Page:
Krista McCarville is hoping she can take a planned year off and instead turn it into an Olympic dream.
The Thunder Bay curler and her team will take the first steps of that journey this week, when they open the Canadian Olympic pre-trials in Kingston.
Her team of Ashley Miharija, Kari Lavoie and Sarah Potts open their pre-trials play on Tuesday against Crystal Webster of Alberta.
“I’m really excited,” McCarville said while watching her husband Mike play in the Courtesy Freight Superspiel at the Port Arthur Curling Club on Sunday.
“I love arena ice, and I always seem to play a little better when we’re in that setting. I’ve always felt like arena ice is the ice I love the most, and it’s just such a fun place with the crowd and the atmosphere.”
The mother of two had announced her intentions to take this curling campaign off to spend time with her family and ease the transition back to her teaching career.
Instead, a phone call from the Canadian Curling Association at the end of April changed her plans. She will be one of 12 teams vying for two spots in the main Roar to the Rings Olympic trials.
She is hoping to capture lightning in a bottle for the second time, as in 2010 she parlayed a strong pre-trials into the main Olympic trials, where her rink finished two wins shy of playing in Vancouver.
She will be up against stiff pre-trials competition. Also in the field are the last two Canadian Olympic skips, Cheryl Bernard and Shannon Kleibrink.
McCarville will also have to get past formers Scotties Tournament of Hearts winners Kelly Scott and Amber Holland.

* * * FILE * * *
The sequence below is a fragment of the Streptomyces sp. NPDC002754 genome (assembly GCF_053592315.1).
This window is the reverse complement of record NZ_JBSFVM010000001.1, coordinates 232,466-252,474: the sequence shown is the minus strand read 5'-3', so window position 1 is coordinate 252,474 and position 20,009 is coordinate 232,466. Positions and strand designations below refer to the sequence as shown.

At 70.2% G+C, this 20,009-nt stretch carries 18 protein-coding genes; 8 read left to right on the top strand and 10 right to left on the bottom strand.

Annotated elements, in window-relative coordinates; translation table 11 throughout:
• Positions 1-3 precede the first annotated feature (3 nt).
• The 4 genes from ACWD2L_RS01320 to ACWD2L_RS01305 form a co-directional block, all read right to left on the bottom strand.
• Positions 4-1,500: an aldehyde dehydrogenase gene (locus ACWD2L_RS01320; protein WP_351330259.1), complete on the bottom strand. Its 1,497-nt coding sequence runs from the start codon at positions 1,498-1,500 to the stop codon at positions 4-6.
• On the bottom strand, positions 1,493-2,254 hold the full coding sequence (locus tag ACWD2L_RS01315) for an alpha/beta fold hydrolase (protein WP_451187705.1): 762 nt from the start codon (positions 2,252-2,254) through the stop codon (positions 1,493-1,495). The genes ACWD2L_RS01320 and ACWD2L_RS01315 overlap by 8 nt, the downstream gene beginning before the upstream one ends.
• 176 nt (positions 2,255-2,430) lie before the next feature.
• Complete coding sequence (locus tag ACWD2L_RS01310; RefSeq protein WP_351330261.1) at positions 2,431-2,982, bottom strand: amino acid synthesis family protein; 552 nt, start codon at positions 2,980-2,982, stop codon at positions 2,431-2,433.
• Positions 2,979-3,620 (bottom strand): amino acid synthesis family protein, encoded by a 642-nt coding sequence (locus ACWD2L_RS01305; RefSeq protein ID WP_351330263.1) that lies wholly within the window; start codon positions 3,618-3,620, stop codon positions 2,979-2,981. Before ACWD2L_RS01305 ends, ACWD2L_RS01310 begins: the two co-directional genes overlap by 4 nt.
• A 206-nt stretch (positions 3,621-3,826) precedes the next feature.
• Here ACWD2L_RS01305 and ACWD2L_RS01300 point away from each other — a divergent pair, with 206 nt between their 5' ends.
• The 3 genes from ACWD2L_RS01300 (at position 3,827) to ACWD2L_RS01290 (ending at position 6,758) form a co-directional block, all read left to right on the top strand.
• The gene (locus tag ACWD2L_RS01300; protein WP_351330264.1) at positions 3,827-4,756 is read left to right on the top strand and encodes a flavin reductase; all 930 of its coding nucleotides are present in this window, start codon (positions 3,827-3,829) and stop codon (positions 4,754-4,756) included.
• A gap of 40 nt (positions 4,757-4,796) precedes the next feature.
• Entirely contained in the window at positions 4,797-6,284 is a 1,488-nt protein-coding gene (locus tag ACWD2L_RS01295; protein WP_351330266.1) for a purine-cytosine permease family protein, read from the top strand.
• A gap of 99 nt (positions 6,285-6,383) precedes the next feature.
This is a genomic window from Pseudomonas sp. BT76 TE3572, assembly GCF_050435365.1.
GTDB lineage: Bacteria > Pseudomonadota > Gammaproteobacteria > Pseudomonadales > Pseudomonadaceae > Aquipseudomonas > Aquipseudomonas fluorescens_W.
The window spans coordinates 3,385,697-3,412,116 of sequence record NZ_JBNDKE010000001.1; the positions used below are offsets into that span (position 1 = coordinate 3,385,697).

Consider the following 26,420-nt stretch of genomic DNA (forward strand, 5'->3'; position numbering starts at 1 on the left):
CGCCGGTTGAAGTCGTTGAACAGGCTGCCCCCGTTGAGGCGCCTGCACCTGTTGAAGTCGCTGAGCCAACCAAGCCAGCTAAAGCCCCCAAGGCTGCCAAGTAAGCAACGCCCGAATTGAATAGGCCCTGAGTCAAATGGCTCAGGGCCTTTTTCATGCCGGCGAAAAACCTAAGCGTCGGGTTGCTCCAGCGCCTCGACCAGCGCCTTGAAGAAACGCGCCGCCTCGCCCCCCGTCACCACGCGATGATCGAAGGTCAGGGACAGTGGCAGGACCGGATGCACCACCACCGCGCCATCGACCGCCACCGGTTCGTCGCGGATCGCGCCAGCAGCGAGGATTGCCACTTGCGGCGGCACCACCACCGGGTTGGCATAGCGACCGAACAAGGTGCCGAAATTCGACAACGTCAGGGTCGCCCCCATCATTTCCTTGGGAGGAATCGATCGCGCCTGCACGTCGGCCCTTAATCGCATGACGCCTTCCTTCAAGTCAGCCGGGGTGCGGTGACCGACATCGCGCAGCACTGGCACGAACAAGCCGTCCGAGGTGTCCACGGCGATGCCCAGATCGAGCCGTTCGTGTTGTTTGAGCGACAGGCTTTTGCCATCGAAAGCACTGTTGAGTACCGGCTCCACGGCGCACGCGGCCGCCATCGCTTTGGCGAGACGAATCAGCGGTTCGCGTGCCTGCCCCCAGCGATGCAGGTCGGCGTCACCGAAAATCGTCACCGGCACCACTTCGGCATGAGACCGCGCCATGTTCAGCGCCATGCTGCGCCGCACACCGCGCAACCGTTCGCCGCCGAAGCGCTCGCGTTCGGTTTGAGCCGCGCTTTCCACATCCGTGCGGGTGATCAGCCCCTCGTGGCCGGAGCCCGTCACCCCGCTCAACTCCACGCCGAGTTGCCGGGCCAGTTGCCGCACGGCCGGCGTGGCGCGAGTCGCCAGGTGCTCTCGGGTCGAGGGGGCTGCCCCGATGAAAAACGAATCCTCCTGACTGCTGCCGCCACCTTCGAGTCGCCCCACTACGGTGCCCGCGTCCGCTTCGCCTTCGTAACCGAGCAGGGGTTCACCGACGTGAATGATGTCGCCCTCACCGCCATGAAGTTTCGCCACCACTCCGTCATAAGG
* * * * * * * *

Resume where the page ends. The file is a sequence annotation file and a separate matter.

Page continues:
So far this season her team has been playing in the Fort William Curling Club league, and has played in a pair of out-of-town bonspiels.
While the team did not have the success they were looking for in either Blaine, Minn. or Toronto, the former four-time provincial champion skip is hopeful there is a simple explanation.
“We’re hoping all of our good shots are meant for the pre-trials,” she said.
“I hope we get hot, and stay hot, and keep on for the trials as well.”
One of the first things McCarville plans to do when she gets a practice session in Kingston is get to work learning the ice.
She wants to hit the ground running.
“I think for myself, the key is to learn the draw weight,” McCarville remarked. “I feel that once I have the draw weight I can shoot any shot.”
This week can serve as the beginning, or the end, of the season for McCarville, as she is only playing competitively to chase the Olympics.
When she had announced her plans for a hiatus, the remaining members of the team recruited Tirzah Keffer of Fort Frances to round out the group.
Those four have been playing together in the Tbaytel Major League of Curling this season, with Miharija skipping the group.
While that squad won’t be chasing a Scotties berth later this year, McCarville said she believes the experience Miharija gains by calling a game helps in the vice role she will fill throughout the week.
“Skipping is a different perspective,” McCarville said. “She’s always really good at helping me decide on different strategies. It’s always important with a back end duo having someone you can rely on.”
The skip is also looking to draw on the voice of a former Brier champion and Olympic medallist in new coach Richard Hart.
The team’s long-running coach, Rick Lang, can’t serve due to a conflict of interest with the CCA. Instead, Hart is providing a different perspective, and McCarville said his coaching style is complementing the team really well.
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